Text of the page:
I am well aware of the common perception of Architects in the USA as I am now celebrating my 25th year as a draftsman--I am indeed licensed to... I really did start in the sand box at age 3, and I am not wealthy at all. I am still trying to overcome that deficit while choosing to be independent. Architecture is hard work and super-stars are rarely a good model of realism...BUT, I hope to show you all one day, in my own way, necessarily, with your help!
I am a FUN Architect because I do many other things: like play the violin, study history, listen, watch, taste, touch, and smell many other perspectives to infuse my imagination---if not instantly inflating my "built"-portfolio of buildings-or my Ego.

To my mind, A significant cultural difference between Architecture and many other Arts may be the fact that Architecture is "in-escapble;" we all are confronted with what we make together as a truly collective art, in a very physical and seemingly permanent way. (Read: Deal with your neighbor's lousy taste-just kidding!) In most cases, making Architecture is a VERY Collaborative Art- especially- when a building in a context. Ideally speaking - I compare the "Architects Role" not as the "Composer," but as the "Conductor" of a "Great Orchestra" of "Players" who "Naturally" improvise around a themes like the best JAZZ players. BUT to this musician=composer, Architecture is NOT Frozen Music; It should be warm and populated. Leadership and communicable forms are necessary; I sometimes find that lacking. You too? However I may complain- it is important to present solutions in our work, not just rewarding commerce and "Ad" talk. Architecture "Communicates" so we can talk back. It's sort of like good acoustics to the Environment. Somehow, we have "de-natured our designs" to "hype." An "integral architecture" can remind us of Nature, and OUR Nature.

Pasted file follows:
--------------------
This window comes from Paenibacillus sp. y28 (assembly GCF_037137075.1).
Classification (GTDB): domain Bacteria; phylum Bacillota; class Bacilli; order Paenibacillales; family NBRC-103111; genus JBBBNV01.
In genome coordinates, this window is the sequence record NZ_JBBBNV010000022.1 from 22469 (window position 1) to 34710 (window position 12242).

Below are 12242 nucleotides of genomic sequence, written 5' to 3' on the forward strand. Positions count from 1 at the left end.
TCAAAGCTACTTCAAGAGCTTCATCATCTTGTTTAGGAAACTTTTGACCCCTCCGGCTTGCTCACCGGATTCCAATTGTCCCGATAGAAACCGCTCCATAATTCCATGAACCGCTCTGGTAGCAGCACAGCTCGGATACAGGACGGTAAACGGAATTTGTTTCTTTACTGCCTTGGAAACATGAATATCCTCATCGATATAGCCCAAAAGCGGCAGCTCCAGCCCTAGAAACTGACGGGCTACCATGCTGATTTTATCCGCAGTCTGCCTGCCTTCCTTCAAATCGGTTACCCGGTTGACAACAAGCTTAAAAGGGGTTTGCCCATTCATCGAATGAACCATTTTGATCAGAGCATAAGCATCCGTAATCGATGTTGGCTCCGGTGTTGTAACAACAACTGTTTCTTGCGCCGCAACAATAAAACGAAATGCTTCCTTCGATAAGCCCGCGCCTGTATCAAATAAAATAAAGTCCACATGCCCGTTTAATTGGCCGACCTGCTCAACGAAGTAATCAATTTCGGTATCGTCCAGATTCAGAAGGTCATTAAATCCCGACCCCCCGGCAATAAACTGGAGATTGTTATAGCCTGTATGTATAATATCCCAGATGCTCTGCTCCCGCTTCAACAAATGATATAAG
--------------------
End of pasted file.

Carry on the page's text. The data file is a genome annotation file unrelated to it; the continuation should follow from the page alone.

Glossary: An Integral Architecture: An inclusive Architecture which addresses the physical needs for Shelter on many levels including but not limited to: Function, Technology, Form, Economics and an Emotional Expression (both spiritual and rational)in many more than 3 dimensions; please. Let us work Towards a useful Architecture which serves the individual and the collective need for making a place- to be as we are. A note to you graphic designers: we can say it together! Cheers! in Denver Colorado. Amazing.......Peace.

Re that 'Communicate' and Liebeskind exhibition maybe the organisers should have asked visitors to ticky-box which exhibition they had come to see ;=) I definitely went along to see 'Communicate', though I did also look round the Liebeskind.
Chris Amies

I'm not sure I get the point of this article. Yes of course architects as a species are arrogant, vain-glorious and given to grandstanding, not surprising given that they get 7 years of study to practice being bombastic and iconoclastic, but "there is more developed public interest in architectural matters"? Maybe in Europe but not in the UK - most people couldn't care less about the built environment unless someone wants to build a supermarket next door to them.

Regarding Communicate/Libeskind at the Barbican - okay so someone from Libeskind's 'entourage' got a little confused, but it's hardly defining proof that architecture is given priority over graphic design, and perhaps understandable that the Libeskind exhibition occupied the main gallery space downstairs whilst the Communicate show was in the upstairs rooms.

From a critic/reviewers point of view, a show about an iconic 'superstar' architect very much in the public eye at the moment with the WTC redevelopment, is always going to be an easier target than an unfocused scattershot of British graphic design since the 60's.

Communicate was, I feel, too much of a mish-mash, with too broad a scope to do the work and designers justice, and as such a missed opportunity to promote better understanding of the history of graphic design in the UK.

Ideally, dual shows like Communicate/Libeskind should compliment/counteract each other, and create some dialogue, but in this case I think they were too atomised, and existed as two separate shows in the same space, making it hard to find common points of reference. As previous noted, in prior posts, the only thing they really shared was their typography.